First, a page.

Setback for government’s facial recognition push
- 24 October, 2019 10:45
The Parliamentary Joint Committee on Intelligence and Security (PJCIS) has called for the redrafting of a government bill designed to establish a national facial recognition system.
There was bipartisan support for redrafting the Identity-matching Services Bill 2019 (IMS Bill), the PJCIS chair, Liberal MP Andrew Hastie, this morning told the House of Representatives.
Participants in the PJCIS inquiry had raised the need “to ensure appropriate government governance and accountability and protection of the individual's right to privacy,” Hastie said.
“The committee acknowledges these concerns and believes that while the bill’s explanatory memorandum sets out governance arrangements, such as existing and contemplated agreements and access policies, they are not adequately set out in the current bill.”
“In the committee's view, robust safeguards and appropriate oversight mechanisms should be explained clearly,” Hastie added.
The IMS Bill and the Australian Passports Amendment (Identity-matching Services) Bill 2019 are intended to help facilitate the establishment of a federated biometrics system known as ‘The Capability’.
Initially, at least, the system is focused on facial identification and verification. The system will have a federated ‘hub and spoke’ architecture, with the Department of Home Affairs operating the hub.
The hub will route requests for identity data from government agencies, as well as non-government organisations, that have been given access. The bill also authorises the department to maintain a federated database of face images drawing on databases maintained by the Commonwealth, state and territory governments.
The IMS Bill outlines a range of services that will be offered through the system, including face identification, face verification, and identity data sharing.
Although all states and territories have signed up to the COAG agreement outlining the new system, Victoria has publicly expressed unease with governance arrangements (though has uploaded images to the National Driver Licence Facial Recognition Solution).
Hastie said that the PJCIS broadly supported for the objectives of the bill but felt that it “does not adequately incorporate enough detail”.
Hastie said the IMS Bill should be redrafted around four principles. One is that that the biometrics regime should be “built around privacy, transparency” and subject to “robust safeguards”. Another is that the system should be subject to parliamentary oversight and have “reasonable, proportionate and transparent functionality”.
A third principle is that there should be annual reporting on the use of the identity-matching services. Finally, the bill should set out a requirement that there is a participation agreement setting out the obligations, in detail, of parties participating in the system.
The MP said that the committee also had concerns about the passports bill.
Those concerns relate to the use of automated decision-making, particularly where there were unfavourable outcomes for the subject. The bill will insert a provision in the Australian Passports Act 2005 allowing the minister to authorise a computer system to automatically make decisions relating to the powers in the act.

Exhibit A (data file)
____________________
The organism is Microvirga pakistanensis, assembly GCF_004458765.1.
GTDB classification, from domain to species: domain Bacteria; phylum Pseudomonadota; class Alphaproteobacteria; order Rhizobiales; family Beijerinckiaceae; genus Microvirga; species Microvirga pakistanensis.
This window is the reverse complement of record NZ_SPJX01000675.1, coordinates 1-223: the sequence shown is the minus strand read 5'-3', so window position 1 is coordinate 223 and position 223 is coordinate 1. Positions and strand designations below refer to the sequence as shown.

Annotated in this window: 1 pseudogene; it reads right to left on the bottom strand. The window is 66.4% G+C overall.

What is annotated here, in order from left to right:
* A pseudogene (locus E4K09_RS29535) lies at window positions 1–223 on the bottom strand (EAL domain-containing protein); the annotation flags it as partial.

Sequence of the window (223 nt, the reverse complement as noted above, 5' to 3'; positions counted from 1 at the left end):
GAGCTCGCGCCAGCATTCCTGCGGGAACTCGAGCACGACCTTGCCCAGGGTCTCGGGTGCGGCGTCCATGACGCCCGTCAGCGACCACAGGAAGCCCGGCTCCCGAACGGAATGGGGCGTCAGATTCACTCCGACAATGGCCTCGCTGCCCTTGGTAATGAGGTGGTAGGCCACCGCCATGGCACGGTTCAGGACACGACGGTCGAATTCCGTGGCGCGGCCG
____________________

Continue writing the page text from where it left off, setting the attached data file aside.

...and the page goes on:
The PJCIS believes “that the bill should be amended to ensure that automated decision making can only be for decisions that produced favourable or neutral outcomes for the subject,” Hastie said.
Home Affairs minister Peter Dutton has been approached for comment.
The government has previously indicated it wanted the face recognition legislation passed before the end of the year.
Shadow attorney-general Mark Dreyfus said that the IMS bill does not include the “limitations or safeguards” anticipated by the October 2017 COAG agreement.
“The bill includes almost no limitations or safeguards at all,” he told parliament. He said that the Home Affairs minister does not appear to have considered the “profound” potential implications of the interoperability hub and federated identity database.
Of particular concerns is the Face Identification Service (FIS) outlined in the bill, he said. The FIS would be available to law enforcement agencies.
“That service would enable authorities across Australia to use huge databases of facial images to determine the identity of an unknown person,” Dreyfus said.
“Using that service, a law enforcement agency could submit a facial image for matching against a database of facial images contained in a in government identification documents, such as a database containing every driver licence photo in Australia. In return, the agency would receive a small number of matching or near matching facial images from the database.”
He noted that submissions to the inquiry had raised the potential of such a service to be used for “mass or blanket surveillance”.
“Like my colleagues on the committee, I do not believe that the government is proposing to engage in or to facilitate the mass surveillance of Australians. But I do accept that given the near complete absence of legislated safeguards in the Identity-matching Services Bill 2019, those concerns cannot simply be ignored,” Dreyfus said.
He said if the government does not intend the services to be used in such a fashion, it should have no objections to amending the bill to ensure it is explicitly prohibited.
The Labor MP also said he was concerned that the service could be used to identify people engaged in protests. “As presently drafted, this bill would not prohibit authorities from using the proposed face matching services to identify individuals in a crowd who are engaging in lawful protest activity,” Dreyfus said.
“That would be concerning in the best of times. It is particularly concerning in the light of the authoritarian disposition of the minister for Home Affairs.”